Despite the added challenges of adapting to new technology, we managed to deliver an extensive series of ‘in conversation’ events with acclaimed directors, covering 7 of the 8 films nominated for Best Picture at the 2021 Academy Awards. Directors have included Aaron Sorkin, Amma Asante, Antonio Campos, Barry Jenkins, Beeban Kidron, Ben Wheatley, Billie Piper, Charlie Kaufman, Coky Geidroyc, Darcia Martin, Edgar Wright, Emerald Fennell, George C. Wolfe, George Clooney, Gurinder Chadha, J Blakeson, James Hawes, Jessica Hobbs, Jim Loach, Lisa Cortés, Liz Garbus, Marc Munden, Mike Leigh, Paul Greengrass, Phillipa Lowthorpe, Ramin Bahrani, Regina King, Remi Weekes, Richard Curtis, Rose Glass, Sally Potter, Sam Mendes, Shaka King, Spike Lee and Stephen Daldry.
Our members continue to connect and network through open meetings and committee meetings, as well as discussions (such as a mental health awareness talk) organised by the events team.
Skills and Career Development
Like our events offering, lots of our career development opportunities have successfully moved online. We have hosted an array of skills webinars with topics including directing actors, directing intimacy, storytelling for factual directors, pitching and online coaching.
We’ve curated a week-long series of sessions for multi-camera and entertainment directors in partnership with ScreenSkills, and collaborated with Stage Directors UK. We’ve also hosted online masterclasses with factual director Marcus Plowright about his work on In Cold Blood and with John Strickland focused on his work on Line of Duty and Bodyguard.
As production tentatively resumed under COVID restrictions during the summer, we were able to facilitate placements for underrepresented drama directors on Slow Horses, Midsomer Murders and The Long Call. We also organised a placement on Silent Witness as part of the High-End Drama Directors Programme funded by ScreenSkills.
As well as completing our Back on Track scheme, a mentoring programme for directors returning to work, we’ve also been able to continue to offer peer-to-peer mentoring support via our Inspire programme, connecting over 40 directors across all genres.
This year has seen the formation of three member groups which advise and support the work of the campaigns team: the Access and Inclusion Committee, the Directors of Colour Committee and the Disabled Directors Working Group.
We launched two new pieces of work to support directors as they navigate the pandemic. In response to gaps in high level industry guidance, we worked with members to produce Working under COVID: Advice for Factual Directors, which acts as a useful tool to empower directors to make safe decisions under COVID restrictions. Intimacy in the Time of COVID-19 is an update to our celebrated guidance Directing Nudity and Simulated Sex, which explores how to safely tell stories of intimacy, nudity and sex when cast and crew are working with social distancing restrictions and possible risks of infection though physical contact.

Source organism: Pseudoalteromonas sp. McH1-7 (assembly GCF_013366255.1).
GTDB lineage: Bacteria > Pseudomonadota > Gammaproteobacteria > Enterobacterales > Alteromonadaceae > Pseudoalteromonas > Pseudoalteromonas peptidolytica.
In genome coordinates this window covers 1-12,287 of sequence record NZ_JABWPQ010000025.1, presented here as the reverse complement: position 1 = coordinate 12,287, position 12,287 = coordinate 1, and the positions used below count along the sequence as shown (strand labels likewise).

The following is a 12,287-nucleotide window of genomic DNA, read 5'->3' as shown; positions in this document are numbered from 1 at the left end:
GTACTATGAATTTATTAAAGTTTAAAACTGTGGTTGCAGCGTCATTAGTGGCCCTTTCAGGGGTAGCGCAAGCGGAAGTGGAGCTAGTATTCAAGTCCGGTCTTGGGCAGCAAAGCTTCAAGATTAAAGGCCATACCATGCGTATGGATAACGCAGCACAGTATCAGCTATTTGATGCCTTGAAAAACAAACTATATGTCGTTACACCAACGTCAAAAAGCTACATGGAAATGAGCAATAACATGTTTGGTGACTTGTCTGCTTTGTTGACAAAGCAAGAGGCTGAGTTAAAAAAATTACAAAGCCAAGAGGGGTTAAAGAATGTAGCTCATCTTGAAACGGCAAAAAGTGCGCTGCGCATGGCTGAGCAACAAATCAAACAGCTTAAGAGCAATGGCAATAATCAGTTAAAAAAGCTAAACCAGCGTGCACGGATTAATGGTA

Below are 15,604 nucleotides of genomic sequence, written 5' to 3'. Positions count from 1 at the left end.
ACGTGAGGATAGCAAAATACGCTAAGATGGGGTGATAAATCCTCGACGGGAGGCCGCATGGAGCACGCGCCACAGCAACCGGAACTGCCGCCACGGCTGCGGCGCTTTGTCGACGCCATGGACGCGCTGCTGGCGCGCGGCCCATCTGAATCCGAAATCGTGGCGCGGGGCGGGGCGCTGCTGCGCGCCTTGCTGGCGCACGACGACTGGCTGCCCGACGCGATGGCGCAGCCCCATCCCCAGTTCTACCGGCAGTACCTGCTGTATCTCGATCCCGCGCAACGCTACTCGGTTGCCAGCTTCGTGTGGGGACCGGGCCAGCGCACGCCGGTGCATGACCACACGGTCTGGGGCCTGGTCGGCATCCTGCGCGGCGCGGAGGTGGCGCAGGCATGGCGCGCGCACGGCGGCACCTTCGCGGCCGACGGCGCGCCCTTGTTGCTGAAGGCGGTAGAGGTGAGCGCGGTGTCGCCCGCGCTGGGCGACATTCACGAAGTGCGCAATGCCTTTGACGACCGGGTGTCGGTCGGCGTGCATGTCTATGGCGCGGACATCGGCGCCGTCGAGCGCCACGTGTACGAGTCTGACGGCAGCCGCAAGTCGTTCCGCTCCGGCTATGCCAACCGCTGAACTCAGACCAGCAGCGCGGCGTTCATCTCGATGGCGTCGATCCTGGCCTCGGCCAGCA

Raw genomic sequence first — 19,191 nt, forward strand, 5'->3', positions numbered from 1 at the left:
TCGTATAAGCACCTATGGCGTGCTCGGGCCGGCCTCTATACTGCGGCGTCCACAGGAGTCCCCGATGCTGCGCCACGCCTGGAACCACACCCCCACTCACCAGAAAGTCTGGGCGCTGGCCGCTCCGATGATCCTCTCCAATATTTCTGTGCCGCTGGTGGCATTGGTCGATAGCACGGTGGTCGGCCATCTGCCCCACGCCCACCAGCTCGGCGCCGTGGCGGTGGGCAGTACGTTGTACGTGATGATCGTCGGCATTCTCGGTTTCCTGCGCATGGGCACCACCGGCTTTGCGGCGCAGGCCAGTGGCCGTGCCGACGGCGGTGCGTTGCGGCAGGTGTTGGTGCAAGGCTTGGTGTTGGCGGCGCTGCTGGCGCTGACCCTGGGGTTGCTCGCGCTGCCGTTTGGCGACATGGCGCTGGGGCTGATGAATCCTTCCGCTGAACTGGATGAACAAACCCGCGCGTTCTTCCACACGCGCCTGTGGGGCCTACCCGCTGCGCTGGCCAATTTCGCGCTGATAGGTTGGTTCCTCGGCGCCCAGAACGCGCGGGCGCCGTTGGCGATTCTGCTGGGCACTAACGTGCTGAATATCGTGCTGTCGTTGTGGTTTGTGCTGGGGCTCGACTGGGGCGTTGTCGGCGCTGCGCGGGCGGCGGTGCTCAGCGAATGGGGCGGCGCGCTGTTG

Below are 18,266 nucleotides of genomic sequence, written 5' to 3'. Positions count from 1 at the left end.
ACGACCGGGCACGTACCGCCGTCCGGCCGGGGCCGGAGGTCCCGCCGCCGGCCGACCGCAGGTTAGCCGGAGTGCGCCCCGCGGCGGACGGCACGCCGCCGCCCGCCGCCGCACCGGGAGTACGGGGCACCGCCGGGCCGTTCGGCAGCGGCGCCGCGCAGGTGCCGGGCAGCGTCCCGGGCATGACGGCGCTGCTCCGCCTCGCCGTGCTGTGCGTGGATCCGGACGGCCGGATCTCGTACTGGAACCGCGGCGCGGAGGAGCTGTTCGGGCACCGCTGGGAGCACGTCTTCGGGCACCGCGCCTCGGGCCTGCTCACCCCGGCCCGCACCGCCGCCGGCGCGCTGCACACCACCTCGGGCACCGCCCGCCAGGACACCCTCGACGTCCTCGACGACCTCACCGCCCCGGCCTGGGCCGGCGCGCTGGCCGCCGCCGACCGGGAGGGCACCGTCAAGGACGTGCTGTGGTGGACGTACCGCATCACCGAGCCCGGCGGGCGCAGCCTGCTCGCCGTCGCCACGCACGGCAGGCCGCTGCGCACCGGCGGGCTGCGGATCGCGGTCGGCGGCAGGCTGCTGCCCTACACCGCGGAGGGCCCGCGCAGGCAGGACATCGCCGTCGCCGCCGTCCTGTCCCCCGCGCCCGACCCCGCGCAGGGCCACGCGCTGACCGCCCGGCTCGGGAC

We continue to work with other industry organisations to make positive change. We contributed to the BAFTA 2020 Review to ensure that voting processes at BAFTA reflect the wealth of talent that exists in our industry. We have been proactively participating in the collective accountability work of the Film & TV Charity to address bullying and harassment and poor working culture, as well as being part of the core industry group championing the BAFTA/BFI bullying and harassment principles for the film industry. We have been actively working with pan-industry group Coalition for Change, and are involved in the working group that is developing a freelancer charter that aims to improve the working conditions, work-life balance and treatment of freelancers in TV.
Representation and Profile
We have continued to represent directors, the craft of directing and our organisation in both the mainstream and trade press. Our public profile continues to increase as we are called upon for trusted industry comment.
We’ve secured coverage in the trade press including Broadcast, Deadline, The Hollywood Reporter, Screen International, TBI, Televisual and Variety. Mainstream and entertainment media coverage including the Daily Mail, Entertainment Weekly, the Evening Standard, the Daily Express, Forbes, Glamour, The Guardian, the I, The Independent, IndieWire, Sky News, The Telegraph and Yahoo! News. Broadcast coverage including the BBC Radio 4 Today Programme, BBC Radio Leicester and Times Radio.